New York’s Tea Drunk tea house is normally bustling with tea lovers gathered to sip and learn. Since opening in 2013, founder and Tea Master Shunan Teng, an accomplished speaker and tea educator, shared her knowledge by telling stories of her annual buying trips while pouring tea for customers at the shop’s beautiful tea bar. Last March, Shunan, who normally spends three months a year with heritage growers in China, was grounded – worse yet, her thriving business was locked down.
Online Tea Education Club in a Class All its Own
Dan Bolton: Shunan, what inspired you to create the online Educational Tea Club, a $50-per-month subscription service that delivers tea samples to home-bound tea lovers?
Shunan: When the pandemic hit it was mandatory close downs so we couldn’t really share tea with our guests anymore in person. There was this need to somehow stay connected and offer tea lovers this kind of tasting experience. Tea is a shared experience, right?
We always had an educational key club before. What we did was send people extensive ratings on featured teas.
Dan: Since the onset of the pandemic, tea retailers have created many virtual tea experiences. How does your program differ from other online courses?
Shunan: Everybody was, you know, trying to create content virtually.
We decided to create tea courses that bring a lot of essential information about the origin, the cultivar and also the processing of the tea. We supplement that with two virtual tastings that we host each month.
Our club has two tiers. The the first explores true origin Chinese teas that are historically famous. This is a great way for people to get into tea.
We also have a higher tier.
Those teas are to be had once in a lifetime. They represent some amazing vintages.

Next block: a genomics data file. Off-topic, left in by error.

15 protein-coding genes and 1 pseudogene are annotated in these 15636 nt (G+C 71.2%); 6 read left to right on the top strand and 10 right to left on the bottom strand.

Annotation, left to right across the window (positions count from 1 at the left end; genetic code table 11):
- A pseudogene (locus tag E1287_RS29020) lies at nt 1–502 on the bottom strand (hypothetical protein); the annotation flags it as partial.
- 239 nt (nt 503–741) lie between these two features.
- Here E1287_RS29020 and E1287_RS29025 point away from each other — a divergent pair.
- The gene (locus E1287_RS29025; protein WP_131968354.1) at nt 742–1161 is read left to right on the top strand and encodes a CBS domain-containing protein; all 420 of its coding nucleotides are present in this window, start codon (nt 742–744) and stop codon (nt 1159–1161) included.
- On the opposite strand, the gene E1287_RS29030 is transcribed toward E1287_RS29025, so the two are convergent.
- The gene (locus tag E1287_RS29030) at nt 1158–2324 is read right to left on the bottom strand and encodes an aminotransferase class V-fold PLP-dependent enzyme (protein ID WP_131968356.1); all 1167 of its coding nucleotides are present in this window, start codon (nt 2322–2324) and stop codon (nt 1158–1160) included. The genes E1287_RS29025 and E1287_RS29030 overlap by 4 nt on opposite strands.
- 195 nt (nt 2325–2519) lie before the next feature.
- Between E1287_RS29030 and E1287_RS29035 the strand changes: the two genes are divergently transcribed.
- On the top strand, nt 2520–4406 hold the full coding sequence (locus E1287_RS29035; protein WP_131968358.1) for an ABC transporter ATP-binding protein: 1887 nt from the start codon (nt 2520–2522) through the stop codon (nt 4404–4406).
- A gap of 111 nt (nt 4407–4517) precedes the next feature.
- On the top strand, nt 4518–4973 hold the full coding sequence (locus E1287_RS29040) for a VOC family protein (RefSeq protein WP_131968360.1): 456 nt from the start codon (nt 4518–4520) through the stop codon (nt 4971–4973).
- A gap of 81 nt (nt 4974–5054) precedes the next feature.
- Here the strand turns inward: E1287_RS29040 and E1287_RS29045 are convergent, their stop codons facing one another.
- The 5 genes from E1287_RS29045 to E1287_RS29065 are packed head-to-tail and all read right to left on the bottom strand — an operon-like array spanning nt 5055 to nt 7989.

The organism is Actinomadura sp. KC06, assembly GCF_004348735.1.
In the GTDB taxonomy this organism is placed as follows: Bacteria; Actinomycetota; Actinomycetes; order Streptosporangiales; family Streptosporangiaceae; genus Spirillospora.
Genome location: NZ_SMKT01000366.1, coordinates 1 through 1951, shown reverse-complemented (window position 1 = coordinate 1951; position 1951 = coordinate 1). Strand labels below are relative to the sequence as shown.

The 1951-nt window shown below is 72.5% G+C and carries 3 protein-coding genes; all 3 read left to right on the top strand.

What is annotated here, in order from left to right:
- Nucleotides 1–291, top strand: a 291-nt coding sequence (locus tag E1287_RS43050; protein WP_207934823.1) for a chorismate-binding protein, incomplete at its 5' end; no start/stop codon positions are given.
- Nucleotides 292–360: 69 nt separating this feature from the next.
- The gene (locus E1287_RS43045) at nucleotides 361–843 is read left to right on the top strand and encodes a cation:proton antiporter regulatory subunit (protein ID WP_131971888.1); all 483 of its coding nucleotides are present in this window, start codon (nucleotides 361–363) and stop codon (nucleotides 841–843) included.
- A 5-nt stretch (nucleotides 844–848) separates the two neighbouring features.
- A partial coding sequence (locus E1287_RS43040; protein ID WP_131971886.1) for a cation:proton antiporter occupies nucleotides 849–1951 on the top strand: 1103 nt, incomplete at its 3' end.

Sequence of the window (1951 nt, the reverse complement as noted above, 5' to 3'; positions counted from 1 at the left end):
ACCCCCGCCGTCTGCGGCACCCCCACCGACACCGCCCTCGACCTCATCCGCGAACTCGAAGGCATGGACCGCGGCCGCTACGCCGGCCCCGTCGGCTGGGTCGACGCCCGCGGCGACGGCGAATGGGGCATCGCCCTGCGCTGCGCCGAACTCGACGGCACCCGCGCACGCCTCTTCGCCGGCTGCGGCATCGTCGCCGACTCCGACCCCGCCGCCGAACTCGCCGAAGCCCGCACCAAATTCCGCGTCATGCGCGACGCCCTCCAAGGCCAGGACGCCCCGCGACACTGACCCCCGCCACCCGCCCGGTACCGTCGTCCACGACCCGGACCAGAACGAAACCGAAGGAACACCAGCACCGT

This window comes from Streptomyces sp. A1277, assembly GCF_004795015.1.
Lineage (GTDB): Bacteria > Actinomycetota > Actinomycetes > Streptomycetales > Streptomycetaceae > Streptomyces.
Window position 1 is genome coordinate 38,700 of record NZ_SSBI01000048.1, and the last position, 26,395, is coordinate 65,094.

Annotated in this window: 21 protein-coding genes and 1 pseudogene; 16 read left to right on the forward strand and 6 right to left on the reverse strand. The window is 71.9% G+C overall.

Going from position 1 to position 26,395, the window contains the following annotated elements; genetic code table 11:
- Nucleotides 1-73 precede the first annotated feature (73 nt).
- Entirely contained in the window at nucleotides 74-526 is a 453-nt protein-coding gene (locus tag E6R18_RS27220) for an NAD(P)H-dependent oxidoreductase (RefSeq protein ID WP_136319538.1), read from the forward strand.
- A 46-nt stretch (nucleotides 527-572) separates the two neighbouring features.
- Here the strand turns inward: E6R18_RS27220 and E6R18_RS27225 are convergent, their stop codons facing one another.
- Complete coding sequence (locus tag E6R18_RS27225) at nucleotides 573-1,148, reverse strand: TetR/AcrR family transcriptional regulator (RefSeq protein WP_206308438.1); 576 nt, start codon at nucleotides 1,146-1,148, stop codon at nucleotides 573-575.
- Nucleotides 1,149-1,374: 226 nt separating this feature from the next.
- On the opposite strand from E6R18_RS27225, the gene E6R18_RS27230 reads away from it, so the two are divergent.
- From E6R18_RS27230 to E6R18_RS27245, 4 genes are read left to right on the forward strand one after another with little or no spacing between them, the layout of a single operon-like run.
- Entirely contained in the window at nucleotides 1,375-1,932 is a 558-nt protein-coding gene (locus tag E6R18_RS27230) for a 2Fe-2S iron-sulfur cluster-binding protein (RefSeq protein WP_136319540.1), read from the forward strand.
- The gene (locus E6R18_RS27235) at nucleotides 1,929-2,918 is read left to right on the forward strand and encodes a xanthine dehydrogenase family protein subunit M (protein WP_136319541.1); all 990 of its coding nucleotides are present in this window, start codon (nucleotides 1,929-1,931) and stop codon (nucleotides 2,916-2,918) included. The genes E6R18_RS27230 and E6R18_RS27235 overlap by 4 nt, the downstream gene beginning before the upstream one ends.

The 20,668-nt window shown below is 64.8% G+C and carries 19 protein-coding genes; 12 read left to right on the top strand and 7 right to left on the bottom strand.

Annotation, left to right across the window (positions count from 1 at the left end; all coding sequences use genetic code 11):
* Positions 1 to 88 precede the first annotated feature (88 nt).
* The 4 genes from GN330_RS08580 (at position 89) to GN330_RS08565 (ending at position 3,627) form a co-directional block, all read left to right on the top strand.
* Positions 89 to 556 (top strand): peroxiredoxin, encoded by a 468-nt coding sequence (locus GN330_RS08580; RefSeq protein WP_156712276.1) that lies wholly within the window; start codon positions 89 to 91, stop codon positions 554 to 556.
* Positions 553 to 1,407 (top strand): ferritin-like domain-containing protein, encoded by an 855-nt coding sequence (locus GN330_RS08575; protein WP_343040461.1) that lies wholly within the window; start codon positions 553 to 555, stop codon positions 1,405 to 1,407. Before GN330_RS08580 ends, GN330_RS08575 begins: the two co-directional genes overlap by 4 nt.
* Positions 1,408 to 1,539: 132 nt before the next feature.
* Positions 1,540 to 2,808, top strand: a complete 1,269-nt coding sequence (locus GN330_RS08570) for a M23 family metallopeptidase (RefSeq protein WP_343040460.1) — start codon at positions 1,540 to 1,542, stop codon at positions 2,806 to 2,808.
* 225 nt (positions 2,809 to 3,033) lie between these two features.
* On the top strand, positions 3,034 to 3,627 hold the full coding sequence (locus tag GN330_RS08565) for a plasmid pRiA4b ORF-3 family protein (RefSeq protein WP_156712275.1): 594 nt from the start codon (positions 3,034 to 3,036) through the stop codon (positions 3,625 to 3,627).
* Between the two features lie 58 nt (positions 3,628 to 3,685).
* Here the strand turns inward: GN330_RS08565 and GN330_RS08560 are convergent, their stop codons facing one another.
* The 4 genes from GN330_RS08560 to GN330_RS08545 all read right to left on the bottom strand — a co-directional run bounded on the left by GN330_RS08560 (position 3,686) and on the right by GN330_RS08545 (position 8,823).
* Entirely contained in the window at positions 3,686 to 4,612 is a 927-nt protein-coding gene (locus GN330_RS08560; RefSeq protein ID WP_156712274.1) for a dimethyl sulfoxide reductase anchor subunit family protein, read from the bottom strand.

When I talk about where the tea comes from, I don’t mean ‘I drink Chinese tea’ versus Japanese tea or say, ‘I like teas from Yunnan’. We consider basically all the external environment that might affect the tree itself from the slope and direction of the sun and how the sunlight is actually dispersed which leads to temperature differences.
There’s so many different things, a whole checklist of things — all the external things that affect the tea itself.
Dan: You described a growing level of consumer awareness and appreciation for heritage tea and interest in what you call the “geeky” aspects of cultivation and production of ancient teas.
Shunan: The core competence of Tea Drunk as a company is our tea. We don’t do just any tea.
Gimmicky terms, such as “fair trade,” even organic, and single origin, don’t really apply to the Chinese tea industry. We specialize in historical and historically famous tea.
There is a long history of drinking this tea which means there is so much that we already know and can share. These teas have been highly sought after by generations of connoisseurs.
What we are experiencing is a connection with the past — passed down to us.
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